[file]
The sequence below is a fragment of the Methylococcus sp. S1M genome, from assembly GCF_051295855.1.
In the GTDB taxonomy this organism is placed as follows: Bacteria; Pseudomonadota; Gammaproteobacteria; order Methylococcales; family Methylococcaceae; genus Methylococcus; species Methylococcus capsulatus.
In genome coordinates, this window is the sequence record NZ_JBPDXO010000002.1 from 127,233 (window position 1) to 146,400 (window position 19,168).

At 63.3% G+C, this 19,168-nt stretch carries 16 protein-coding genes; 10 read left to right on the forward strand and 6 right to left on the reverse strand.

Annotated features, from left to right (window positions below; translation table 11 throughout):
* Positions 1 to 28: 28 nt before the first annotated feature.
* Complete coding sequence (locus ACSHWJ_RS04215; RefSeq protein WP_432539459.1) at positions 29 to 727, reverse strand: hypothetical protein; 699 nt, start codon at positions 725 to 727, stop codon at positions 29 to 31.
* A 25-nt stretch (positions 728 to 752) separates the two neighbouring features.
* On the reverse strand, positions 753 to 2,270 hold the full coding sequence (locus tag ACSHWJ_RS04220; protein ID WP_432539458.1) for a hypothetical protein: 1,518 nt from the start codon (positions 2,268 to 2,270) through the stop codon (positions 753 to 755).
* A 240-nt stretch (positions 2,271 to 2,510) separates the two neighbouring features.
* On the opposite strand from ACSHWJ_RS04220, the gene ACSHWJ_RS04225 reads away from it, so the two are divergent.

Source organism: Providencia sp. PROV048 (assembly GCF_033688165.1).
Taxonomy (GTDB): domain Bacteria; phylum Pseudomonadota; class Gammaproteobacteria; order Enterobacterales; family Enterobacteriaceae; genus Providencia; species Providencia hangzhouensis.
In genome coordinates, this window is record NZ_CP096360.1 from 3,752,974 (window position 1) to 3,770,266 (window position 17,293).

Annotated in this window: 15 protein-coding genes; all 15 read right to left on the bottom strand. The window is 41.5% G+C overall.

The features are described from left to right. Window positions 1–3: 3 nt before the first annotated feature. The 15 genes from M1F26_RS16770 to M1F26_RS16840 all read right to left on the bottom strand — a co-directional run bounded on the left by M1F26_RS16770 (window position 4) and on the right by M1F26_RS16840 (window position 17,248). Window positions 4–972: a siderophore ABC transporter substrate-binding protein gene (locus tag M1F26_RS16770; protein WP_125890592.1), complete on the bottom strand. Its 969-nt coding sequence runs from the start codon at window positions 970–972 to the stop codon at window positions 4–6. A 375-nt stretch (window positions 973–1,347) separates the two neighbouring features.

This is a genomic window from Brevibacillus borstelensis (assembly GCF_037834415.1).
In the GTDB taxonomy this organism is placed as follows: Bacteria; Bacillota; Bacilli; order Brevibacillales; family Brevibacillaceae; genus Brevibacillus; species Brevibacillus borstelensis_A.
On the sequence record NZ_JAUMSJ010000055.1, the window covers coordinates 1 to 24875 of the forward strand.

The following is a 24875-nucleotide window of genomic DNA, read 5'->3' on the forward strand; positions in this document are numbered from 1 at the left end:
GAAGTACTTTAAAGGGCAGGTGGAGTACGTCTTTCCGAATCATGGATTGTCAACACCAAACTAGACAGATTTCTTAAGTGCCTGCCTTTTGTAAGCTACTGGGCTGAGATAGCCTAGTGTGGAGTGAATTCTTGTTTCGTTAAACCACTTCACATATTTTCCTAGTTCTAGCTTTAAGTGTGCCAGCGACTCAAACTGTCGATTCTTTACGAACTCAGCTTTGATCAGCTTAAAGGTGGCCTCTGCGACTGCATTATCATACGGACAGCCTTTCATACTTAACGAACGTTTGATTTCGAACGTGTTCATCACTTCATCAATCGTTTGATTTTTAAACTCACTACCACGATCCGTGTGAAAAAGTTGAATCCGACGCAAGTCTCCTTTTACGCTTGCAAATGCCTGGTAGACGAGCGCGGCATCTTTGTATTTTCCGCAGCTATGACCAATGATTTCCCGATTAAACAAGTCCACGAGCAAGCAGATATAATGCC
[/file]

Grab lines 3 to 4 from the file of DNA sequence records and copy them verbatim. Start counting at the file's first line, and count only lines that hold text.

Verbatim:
In genome coordinates, this window is the sequence record NZ_JBPDXO010000002.1 from 127,233 (window position 1) to 146,400 (window position 19,168).

At 63.3% G+C, this 19,168-nt stretch carries 16 protein-coding genes; 10 read left to right on the forward strand and 6 right to left on the reverse strand.